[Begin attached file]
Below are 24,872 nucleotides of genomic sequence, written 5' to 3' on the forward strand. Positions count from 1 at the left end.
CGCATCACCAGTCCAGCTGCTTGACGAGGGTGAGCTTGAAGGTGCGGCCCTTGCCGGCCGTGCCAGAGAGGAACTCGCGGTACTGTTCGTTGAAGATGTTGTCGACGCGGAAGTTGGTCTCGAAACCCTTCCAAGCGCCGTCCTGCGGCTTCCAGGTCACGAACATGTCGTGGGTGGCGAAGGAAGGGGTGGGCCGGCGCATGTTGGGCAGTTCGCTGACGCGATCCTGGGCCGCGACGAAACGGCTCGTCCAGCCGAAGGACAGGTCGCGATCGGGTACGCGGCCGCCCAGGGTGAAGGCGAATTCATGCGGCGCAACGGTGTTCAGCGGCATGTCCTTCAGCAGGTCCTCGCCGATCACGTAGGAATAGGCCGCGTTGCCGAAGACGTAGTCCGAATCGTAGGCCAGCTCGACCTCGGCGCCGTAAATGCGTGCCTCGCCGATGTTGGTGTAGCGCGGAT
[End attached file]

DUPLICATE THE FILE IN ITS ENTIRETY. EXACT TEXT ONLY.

Below are 24,872 nucleotides of genomic sequence, written 5' to 3' on the forward strand. Positions count from 1 at the left end.
CGCATCACCAGTCCAGCTGCTTGACGAGGGTGAGCTTGAAGGTGCGGCCCTTGCCGGCCGTGCCAGAGAGGAACTCGCGGTACTGTTCGTTGAAGATGTTGTCGACGCGGAAGTTGGTCTCGAAACCCTTCCAAGCGCCGTCCTGCGGCTTCCAGGTCACGAACATGTCGTGGGTGGCGAAGGAAGGGGTGGGCCGGCGCATGTTGGGCAGTTCGCTGACGCGATCCTGGGCCGCGACGAAACGGCTCGTCCAGCCGAAGGACAGGTCGCGATCGGGTACGCGGCCGCCCAGGGTGAAGGCGAATTCATGCGGCGCAACGGTGTTCAGCGGCATGTCCTTCAGCAGGTCCTCGCCGATCACGTAGGAATAGGCCGCGTTGCCGAAGACGTAGTCCGAATCGTAGGCCAGCTCGACCTCGGCGCCGTAAATGCGTGCCTCGCCGATGTTGGTGTAGCGCGGAT